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Offence, The (UK) (DVD Details)

Unique ID Code: 0000064659
Added by: Jitendar Canth
Added on: 2/10/2004 21:55
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    Review of Offence, The

    7 / 10


    There is a perennial debate about sex and violence in the media. People take sides with regards to censorship and regulation, the argument is that the more a person sees of such a thing, the more he becomes jaded towards it. While what we are allowed to see on our screens is a thorny issue in itself, I often forget about those among us like the police whose job it is to deal with the horrors of real life. There`s no age rating, no censor to protect their sensibilities. Safe and sound in our everyday lives, it`s easy to forget that they have to deal with the darkest side of humanity, the criminals, the depraved and the victims who suffer because of them. To expect a policeman to accept this aspect of his job with equanimity would be naïve, it all boils down to how they deal with what they experience. The Offence explores just this subject.

    Detective Sergeant Johnson is a policeman of twenty years experience, and one who takes his job very personally. When a fourth girl is kidnapped and attacked by a serial paedophile, the police become even more determined to catch him, and it isn`t soon before one Kenneth Baxter is under arrest, identified by his coat, and damned by the blood and mud on his clothes and the scratches on his face. He`s reluctant to talk to the police to say the least, and the questioning officer decides to give him some time to stew. Johnson disagrees, feeling that more pressure is required, and goes in alone to question Baxter. The next thing we know, Baxter is dying and Johnson has his blood on his hands.


    The picture is a 1.85:1 anamorphic transfer and is disappointing to say the least. It`s a little dull, which is understandable given the location and the subject matter, and the film does show signs of age in terms of print damage and grain. The image is generally soft, but there has been an attempt to remedy this by means of edge enhancement. The resulting shimmer and moiré is quite distracting even on my relatively small 28" set, and small detail is often horrendous to look at. From a distance, even the line between people`s lips is a completely straight line.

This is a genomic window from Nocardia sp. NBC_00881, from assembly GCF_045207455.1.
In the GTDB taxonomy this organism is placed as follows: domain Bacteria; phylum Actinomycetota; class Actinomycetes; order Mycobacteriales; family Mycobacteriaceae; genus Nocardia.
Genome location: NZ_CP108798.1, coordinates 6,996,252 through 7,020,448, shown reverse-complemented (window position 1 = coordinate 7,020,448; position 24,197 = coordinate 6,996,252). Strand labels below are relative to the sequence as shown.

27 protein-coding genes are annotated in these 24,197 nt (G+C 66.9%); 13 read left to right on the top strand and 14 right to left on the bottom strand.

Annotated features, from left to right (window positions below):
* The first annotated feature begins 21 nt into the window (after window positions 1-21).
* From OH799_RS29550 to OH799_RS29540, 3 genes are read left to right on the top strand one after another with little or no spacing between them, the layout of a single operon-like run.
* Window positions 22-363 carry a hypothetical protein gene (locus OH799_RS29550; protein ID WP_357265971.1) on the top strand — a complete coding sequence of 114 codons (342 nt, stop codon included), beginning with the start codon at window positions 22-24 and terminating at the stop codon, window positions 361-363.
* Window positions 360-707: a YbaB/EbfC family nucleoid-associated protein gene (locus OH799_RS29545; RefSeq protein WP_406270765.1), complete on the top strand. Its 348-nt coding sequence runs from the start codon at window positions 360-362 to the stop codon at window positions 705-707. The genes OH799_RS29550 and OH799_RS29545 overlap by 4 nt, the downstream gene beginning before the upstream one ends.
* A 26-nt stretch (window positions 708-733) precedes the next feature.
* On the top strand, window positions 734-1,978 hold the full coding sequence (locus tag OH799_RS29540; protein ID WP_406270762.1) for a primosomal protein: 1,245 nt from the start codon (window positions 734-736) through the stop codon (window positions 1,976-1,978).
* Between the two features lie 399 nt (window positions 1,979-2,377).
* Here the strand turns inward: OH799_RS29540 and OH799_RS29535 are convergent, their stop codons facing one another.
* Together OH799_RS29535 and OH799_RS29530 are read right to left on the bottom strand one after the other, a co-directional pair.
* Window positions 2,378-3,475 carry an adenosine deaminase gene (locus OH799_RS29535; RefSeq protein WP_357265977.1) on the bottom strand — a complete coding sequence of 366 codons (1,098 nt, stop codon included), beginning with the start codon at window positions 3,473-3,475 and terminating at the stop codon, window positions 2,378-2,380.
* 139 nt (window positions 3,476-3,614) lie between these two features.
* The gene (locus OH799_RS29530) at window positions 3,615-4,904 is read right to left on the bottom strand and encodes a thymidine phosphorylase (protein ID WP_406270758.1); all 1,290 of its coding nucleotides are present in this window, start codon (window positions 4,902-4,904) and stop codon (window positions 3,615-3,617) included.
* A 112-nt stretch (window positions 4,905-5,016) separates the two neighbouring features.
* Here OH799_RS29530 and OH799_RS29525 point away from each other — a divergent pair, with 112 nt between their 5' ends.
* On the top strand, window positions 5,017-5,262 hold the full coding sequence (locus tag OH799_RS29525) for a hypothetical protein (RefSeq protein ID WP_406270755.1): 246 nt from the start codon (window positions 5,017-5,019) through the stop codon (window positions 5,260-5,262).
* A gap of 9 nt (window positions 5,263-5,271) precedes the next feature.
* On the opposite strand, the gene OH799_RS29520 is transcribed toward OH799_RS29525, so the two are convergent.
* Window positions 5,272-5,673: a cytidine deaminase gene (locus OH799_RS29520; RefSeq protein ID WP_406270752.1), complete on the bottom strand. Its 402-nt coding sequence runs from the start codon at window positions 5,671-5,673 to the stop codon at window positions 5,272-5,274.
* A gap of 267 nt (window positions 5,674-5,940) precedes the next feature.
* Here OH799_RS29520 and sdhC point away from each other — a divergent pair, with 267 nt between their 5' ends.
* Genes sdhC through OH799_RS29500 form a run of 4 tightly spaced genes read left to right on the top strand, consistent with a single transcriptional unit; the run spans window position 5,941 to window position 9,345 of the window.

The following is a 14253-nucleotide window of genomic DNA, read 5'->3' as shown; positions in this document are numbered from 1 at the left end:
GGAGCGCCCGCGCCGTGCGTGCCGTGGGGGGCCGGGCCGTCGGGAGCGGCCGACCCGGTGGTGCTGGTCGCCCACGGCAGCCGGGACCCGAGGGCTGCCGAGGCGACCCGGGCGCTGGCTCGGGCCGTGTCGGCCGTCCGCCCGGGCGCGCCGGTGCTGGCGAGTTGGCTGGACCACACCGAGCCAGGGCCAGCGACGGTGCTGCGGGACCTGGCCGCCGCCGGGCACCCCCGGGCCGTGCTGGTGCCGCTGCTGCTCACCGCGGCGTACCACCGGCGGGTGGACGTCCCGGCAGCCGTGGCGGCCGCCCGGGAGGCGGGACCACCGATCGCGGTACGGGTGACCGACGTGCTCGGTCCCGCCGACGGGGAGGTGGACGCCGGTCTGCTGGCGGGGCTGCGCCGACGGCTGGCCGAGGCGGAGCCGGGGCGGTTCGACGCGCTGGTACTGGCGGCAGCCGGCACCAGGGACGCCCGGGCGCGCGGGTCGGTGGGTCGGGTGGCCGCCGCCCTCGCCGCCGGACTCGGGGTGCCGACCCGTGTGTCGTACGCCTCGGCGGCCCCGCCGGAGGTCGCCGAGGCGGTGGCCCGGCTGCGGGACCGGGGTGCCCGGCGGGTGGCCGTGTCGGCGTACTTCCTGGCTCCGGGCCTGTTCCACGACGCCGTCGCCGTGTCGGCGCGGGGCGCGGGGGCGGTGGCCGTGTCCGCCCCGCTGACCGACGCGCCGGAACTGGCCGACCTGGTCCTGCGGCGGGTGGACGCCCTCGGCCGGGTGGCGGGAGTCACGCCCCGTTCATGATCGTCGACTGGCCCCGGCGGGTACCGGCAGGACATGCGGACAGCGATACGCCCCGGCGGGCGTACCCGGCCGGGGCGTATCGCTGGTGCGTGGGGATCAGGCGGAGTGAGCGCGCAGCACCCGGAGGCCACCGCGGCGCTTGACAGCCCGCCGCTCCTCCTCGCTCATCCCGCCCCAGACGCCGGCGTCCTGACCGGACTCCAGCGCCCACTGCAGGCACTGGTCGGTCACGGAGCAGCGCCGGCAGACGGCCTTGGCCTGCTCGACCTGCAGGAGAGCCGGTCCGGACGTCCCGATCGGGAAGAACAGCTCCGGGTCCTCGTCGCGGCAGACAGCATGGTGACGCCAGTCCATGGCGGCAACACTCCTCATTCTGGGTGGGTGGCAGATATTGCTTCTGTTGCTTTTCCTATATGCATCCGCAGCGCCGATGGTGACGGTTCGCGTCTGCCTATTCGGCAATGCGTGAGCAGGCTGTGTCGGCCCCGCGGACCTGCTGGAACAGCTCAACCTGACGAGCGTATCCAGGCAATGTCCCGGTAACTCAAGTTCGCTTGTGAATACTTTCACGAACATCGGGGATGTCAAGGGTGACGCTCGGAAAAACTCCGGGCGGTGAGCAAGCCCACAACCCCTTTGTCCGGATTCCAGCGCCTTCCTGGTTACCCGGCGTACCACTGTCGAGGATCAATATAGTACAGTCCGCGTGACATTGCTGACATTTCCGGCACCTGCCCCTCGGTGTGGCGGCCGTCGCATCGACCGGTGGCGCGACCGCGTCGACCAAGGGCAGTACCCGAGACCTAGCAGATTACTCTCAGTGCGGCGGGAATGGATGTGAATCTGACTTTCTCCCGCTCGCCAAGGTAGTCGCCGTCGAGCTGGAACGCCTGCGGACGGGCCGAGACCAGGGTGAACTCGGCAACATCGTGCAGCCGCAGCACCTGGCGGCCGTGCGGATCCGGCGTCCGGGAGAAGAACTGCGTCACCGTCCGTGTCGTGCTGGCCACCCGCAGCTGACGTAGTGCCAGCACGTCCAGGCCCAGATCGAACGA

Europe can once again rejoice in the plethora of sound and subtitle tracks available here. The original DD 2.0 English soundtrack is joined by DD 2.0 Italian, Spanish and German dubs as well as a DD 2.0 Polish on the fly translation. Subtitles are available in seven languages, and the dialogue is clear throughout. The film is largely absent of music, making the subject matter even more chilling.


    Of all the MGM back catalogue discs I have seen recently, this one most deserves extras, a commentary track, a documentary, something. Alas, you`ll have to make do without.


    This was the first film that Sean Connery made after hanging up the Bond tuxedo for good. He certainly couldn`t have picked a more radical way to avoid typecasting. The Offence, even after thirty years is a hard-hitting and often harrowing character study. It`s compelling viewing from beginning to end, as we watch a dedicated and committed police officer unravel when his demons surface. The film`s narrative serves much of this purpose, as we are thrown in at the moment of eruption, and we see Johnson standing over the bloodied form of Baxter trying to come to terms with his actions. The story then flashes back to the events that led up to the assault. Johnson then once again recounts what happened to an investigating officer when he is being questioned. Each time we see more and more of what has happened, and as if peeling the layers of an onion we understand more about what motivated Johnson. The film deftly plays with the audience`s feelings as we flip-flop between empathising with Johnson and despising him.